However, if you file an extension and pay your taxes at the same time, you can avoid the interest and penalties. Of course, if you file for an extension and don’t pay estimated taxes on time, you’ll have to pay interest on any unpaid taxes from the due date of the return until the date of full payment. Speaking of which …

The bad

“There’s really only one very bad reason to file an extension, and that’s thinking you can ‘kick the can down the road’ without any repercussions,” Szymczak says. “But filing an extension doesn’t mean you have extra time to pay your taxes. And delaying paying your taxes is a very bad idea.”

If you’re asking for an extension because you feel like you can’t deal with a tax bill right now, “a better alternative would be to file the return and request an installment agreement, which will allow you to pay the tax owed in monthly increments until it’s paid,” he says.

However, interest will continue to accrue on unpaid taxes until you make your last payment no matter what. This is why preparing for your taxes throughout the year is crucial — no one wants to pay more in taxes and interest than they absolutely have to.

 

How to file a tax extension

To get a tax extension, you must make your request by Tax Day. If you don’t request an extension by that day and fail to file, you could face the penalty for filing late.

You have three ways to make your request.

  • Go to IRS.gov/payments and use IRS Direct Pay, the Electronic Federal Tax Payment System, or a credit or debit card to pay all or part of your estimated federal income tax for 2017. Indicate that the payment is for an extension. If you do this, you don’t need to file any additional forms. Your extension should be automatic, and you’ll get a confirmation number for your records.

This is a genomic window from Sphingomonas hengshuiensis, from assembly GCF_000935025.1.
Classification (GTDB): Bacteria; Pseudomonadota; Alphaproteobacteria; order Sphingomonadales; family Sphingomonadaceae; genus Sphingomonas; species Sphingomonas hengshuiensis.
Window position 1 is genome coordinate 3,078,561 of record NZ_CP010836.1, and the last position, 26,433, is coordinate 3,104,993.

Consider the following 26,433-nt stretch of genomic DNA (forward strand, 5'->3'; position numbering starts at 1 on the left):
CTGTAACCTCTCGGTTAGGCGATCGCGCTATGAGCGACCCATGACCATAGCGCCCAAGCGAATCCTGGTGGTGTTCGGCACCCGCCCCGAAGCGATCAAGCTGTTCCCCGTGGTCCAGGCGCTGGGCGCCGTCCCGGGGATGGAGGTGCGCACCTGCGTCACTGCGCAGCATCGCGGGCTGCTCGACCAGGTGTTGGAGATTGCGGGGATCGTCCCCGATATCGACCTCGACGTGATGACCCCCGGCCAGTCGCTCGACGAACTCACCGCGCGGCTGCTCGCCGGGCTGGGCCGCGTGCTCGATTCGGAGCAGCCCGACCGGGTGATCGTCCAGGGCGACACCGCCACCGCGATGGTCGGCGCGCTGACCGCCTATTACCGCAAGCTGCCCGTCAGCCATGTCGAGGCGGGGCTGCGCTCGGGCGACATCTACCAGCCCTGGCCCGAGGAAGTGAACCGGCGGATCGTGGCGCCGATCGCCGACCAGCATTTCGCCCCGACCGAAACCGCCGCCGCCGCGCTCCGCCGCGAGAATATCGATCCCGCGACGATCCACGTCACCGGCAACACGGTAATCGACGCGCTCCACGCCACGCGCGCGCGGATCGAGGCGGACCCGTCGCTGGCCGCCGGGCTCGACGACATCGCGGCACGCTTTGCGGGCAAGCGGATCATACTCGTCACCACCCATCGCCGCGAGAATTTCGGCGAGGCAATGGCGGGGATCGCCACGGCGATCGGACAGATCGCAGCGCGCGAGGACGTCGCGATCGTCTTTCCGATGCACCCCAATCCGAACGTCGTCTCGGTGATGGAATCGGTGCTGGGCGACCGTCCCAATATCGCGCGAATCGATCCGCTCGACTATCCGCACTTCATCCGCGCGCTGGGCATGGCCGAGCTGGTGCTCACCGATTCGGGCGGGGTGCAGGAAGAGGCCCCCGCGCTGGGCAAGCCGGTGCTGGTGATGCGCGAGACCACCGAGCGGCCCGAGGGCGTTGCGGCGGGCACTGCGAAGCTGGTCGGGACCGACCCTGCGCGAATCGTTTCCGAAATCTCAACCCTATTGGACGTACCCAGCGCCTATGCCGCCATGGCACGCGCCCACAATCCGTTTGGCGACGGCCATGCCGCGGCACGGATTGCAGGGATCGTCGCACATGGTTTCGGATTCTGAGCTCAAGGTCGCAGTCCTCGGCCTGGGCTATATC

• E-file Form 4868, the Application for Automatic Extension of Time to File U.S. Individual Tax Return. Credit Karma Tax™, the free online tax filing service, supports this form.
  • Complete and mail a paper Form 4868 and include payment for the estimated 2017 tax you expect to owe. Remember to mail the form in plenty of time for the tax filing deadline.

Postpone filing, not paying

In case you missed it earlier, consider this statement to be rendered in 5-foot-high flashing red lights: A filing extension is not extra time to pay your taxes.

If you’re approved for a filing extension, you have until Oct. 17, 2018, to file your 2017 federal income tax return. However, your 2017 federal income taxes are still due on April 17, 2018. Not paying your taxes on time will result in interest charges and possibly penalties. This means that you’ll want to try to pay estimated taxes by Tax Day.

To estimate how much tax you owe, you can use the worksheet provided in Form 1040-ES. You don’t have to file the form to get a tax extension, but the worksheet can give you a good estimate of how much you should pay on Tax Day. Income information, deductions and credits from your 2016 tax return can also help in estimating your 2017 obligation.

Or “if you know you’re going to owe and aren’t sure how much to pay with the extension to minimize any interest and penalties, you can seek professional advice to estimate that amount,” Szymczak suggests.